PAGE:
Cinema and music are inextricably linked in the art you create. How can the language of music and movies inform each other?

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SAMUEL I always say that I see music and I hear movies. To me, they are a continuous stream of consciousness. A song is exactly like a movie script. There are about three acts in a song. You start in one place and you end up in another with information that you didn’t have in the first place. Film is the visual aspect of a song. When I’m watching a movie and I’m listening to the dialogue, I’m hearing the tune. When I look at the movement, I’m hearing the score.

JAY-Z Like, “OK, I reloaded.” [A line from Carlito’s Way that he used in “Brooklyn’s Finest” and “Hova Song — Intro.”] The reason I use it is because it has a tone to it. (He said it again, clapping his hands to the rhythm.) It has a beat. Great movies have great tunes and songs, you can close your eyes and watch them. That’s how they intertwine. When you tell a great story as a musician, someone can close their eyes and see exactly what you’re saying. When you tell a great story in a movie, people will say your lines in conversation. Like, “Don’t waste my time being a mom.” Al Pacino in Heat. It’s memorable because it’s melodious.

How do you feel when you’re competing for the Oscars? Jay, you’re likely going to go head-to-head with your wife in a stacked category. [Beyoncé’s “Be Alive” from King Richard was also shortlisted.]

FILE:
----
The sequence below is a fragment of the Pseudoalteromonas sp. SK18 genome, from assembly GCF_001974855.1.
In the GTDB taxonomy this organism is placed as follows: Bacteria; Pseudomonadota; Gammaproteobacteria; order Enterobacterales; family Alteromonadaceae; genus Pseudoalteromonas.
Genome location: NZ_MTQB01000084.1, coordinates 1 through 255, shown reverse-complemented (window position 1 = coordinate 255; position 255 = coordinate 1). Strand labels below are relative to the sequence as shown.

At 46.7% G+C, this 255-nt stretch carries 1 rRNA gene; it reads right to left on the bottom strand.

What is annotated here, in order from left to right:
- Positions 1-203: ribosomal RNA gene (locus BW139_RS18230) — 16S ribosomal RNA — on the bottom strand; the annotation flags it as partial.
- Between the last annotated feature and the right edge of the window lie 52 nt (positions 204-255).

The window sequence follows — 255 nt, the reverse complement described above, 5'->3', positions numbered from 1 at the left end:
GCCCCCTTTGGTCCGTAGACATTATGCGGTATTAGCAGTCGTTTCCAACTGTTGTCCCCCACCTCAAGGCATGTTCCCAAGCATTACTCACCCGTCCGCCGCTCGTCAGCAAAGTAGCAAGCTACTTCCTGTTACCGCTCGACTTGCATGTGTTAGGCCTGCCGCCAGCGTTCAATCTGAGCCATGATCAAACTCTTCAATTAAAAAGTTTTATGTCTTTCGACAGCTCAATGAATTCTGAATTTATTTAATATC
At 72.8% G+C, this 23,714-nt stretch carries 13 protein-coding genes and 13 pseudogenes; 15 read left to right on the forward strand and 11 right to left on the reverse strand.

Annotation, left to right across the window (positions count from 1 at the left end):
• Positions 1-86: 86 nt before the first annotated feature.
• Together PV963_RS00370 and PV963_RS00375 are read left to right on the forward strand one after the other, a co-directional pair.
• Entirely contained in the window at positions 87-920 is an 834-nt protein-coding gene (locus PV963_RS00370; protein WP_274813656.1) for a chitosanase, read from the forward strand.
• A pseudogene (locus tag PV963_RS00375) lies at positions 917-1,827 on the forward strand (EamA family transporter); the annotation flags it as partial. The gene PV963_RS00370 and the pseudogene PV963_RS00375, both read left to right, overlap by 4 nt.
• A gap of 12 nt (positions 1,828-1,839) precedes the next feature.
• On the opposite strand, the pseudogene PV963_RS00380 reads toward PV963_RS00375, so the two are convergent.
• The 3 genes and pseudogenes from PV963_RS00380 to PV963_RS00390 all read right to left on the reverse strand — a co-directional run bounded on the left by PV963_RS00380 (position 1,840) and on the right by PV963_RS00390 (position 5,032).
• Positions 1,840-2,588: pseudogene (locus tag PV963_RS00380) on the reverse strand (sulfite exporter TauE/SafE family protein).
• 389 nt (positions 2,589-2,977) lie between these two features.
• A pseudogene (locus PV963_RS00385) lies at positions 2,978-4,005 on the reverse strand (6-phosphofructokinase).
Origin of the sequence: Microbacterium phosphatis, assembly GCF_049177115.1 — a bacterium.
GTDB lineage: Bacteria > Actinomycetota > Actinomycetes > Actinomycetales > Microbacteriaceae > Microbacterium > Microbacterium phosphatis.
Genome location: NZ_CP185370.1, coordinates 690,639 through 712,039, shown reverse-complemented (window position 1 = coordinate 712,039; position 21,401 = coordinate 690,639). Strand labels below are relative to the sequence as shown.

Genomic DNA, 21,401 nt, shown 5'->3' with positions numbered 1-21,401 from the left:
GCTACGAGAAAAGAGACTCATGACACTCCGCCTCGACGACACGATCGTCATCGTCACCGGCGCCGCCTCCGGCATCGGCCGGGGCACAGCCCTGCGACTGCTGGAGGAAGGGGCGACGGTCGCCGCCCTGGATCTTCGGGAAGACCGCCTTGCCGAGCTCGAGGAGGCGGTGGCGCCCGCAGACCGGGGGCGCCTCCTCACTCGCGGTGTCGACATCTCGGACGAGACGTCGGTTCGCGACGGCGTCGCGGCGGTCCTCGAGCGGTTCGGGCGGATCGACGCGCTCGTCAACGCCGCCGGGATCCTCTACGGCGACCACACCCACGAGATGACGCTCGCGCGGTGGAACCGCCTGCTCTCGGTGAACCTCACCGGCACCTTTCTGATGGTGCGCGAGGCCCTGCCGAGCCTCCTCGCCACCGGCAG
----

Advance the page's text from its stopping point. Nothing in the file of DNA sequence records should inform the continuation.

JAY-Z It’s fun. It’s always fun. We are very lucky that people recognize the work. You try to soften your expectations with prizes because you never know how or why they go. You’re just trying to do something really great. And if those things happen, you just have to enjoy it. You have a good time, you take off your hat and get back to work. For us, we just appreciate the process of creating something great and doing something to be proud of – something we believe in. Everything else is icing on the cake.

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SAMUEL Well, everything after that is just like, “Good job done.” It’s great to be recognized for the work you put in. That’s not what motivates us. It’s about representation and making sure we’re seen in the right way, that when we’re shown in a thriller – not just about the West – we’re not the little people we’re called. is N-word.

JAY-Z “Nincompoop”?

SAMUEL (Laugh.) Exactly right. Nincompoop. We made the film to really create an entertaining piece of art that would last in the culture for decades to come. It was a trip to meet Jay, Kid Cudi, myself and The harder it is for them to fall get all this attention.

Have you thought about what’s next? Is it a sequel? Is it something else?

SAMUEL Surely there will be more in the universe The harder it is for them to fall. I want to do a sequel and a prequel. I always think The harder it is for them to fall three stories. Then we’ll have what’s coming next. I think we’ll take a quick detour outside of this genre. We love…let’s call it the “Black West”. We will always dance there. I think we’ll take the next detour and then come back to it.

The edited interview is long and clear.

This story first appeared in The Hollywood Reporter, independently in January. To receive the magazine, click here to subscribe.